Comprehensive air defence offer
At AUSA 2017, Lockheed Martin held an exclusive media briefing, during which a comprehensive offer regarding air defence was presented.
The first element of the company’s briefing focused on the solid-state AESA AN/TPQ-53 radar system (also known as Q-53), which has been replacing the aging AN/TPQ-36 and AN/TPQ-37 medium-range radars in the U.S. Army’s inventory. A reminder was given that in April 2017 the US Army awarded the company with a contract for additional radars. In total Lockheed Martin was awarded contracts for more than 170 radars (the 100th was produced in January 2017). In total, roughly 170 AN/TPQ-53 radars will be delivered.
Currently the company has been modifying the radar, designed as artillery radars (or, according to US Army’s terminology as ‘Counterfire Target Acquisition Radars’), which means it will become a SHORAD radar as well, i.e. it will be able to efficiently detect and track UAVs and manned aircraft.
At AUSA 2017, Lockheed Martin also presented a ‘mini hit-to-kill’ missile (MHTK), which is intended to be the company’s proposal to the US Army’s request for a mobile, deployable C-RAM system. The IFPC (Integrated Fire Protection Capability) programme assumes that a system against the UAS threat will be developed before a C-RAM capability. According to the company, MHTK can engage rockets, artillery shells, mortar shells and UAS. The MHTK interceptor is less than 72cm in length and weighs about 2.2 kg at launch.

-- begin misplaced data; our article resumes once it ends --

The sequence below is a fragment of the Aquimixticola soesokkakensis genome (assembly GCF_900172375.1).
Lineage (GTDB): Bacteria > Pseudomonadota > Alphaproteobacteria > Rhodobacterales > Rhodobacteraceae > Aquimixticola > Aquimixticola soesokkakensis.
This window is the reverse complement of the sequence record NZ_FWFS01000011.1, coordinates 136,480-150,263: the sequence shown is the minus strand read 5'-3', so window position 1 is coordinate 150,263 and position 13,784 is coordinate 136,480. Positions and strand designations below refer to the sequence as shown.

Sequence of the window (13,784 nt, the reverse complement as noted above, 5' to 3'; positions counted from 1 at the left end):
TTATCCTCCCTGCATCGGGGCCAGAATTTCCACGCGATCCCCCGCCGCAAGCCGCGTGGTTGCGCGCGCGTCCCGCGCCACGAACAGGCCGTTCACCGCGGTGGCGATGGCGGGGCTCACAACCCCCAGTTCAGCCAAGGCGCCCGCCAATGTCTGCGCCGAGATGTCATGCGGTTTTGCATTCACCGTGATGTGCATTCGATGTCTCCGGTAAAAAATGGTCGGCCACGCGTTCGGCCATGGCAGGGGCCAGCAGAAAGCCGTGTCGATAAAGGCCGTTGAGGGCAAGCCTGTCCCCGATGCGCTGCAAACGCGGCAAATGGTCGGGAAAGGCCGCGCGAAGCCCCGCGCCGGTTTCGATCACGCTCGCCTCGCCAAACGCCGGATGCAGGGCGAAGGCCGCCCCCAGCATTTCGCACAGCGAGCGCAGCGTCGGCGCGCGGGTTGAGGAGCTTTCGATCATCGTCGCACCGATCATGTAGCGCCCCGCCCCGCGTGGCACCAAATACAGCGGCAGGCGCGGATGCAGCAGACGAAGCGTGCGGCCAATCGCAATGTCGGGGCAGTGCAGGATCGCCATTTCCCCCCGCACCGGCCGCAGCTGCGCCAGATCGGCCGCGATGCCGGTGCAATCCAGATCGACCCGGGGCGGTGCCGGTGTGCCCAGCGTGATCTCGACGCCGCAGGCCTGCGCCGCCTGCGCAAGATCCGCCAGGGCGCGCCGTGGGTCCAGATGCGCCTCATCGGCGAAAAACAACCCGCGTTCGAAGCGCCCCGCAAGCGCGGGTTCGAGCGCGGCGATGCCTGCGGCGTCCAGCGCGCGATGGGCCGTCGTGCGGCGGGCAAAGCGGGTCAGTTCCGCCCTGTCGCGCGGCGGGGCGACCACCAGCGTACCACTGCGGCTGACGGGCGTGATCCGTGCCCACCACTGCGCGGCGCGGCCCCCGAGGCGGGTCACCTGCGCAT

A third element of Lockheed Martin’s air-defence offer presented at AUSA 2017 included high-energy weapons (lasers). The company’s portfolio included the ATHENA and RELI laser systems – both considered by Lockheed Martin as complimentary to hit-to-kill missiles.
Dr. Robert Czulda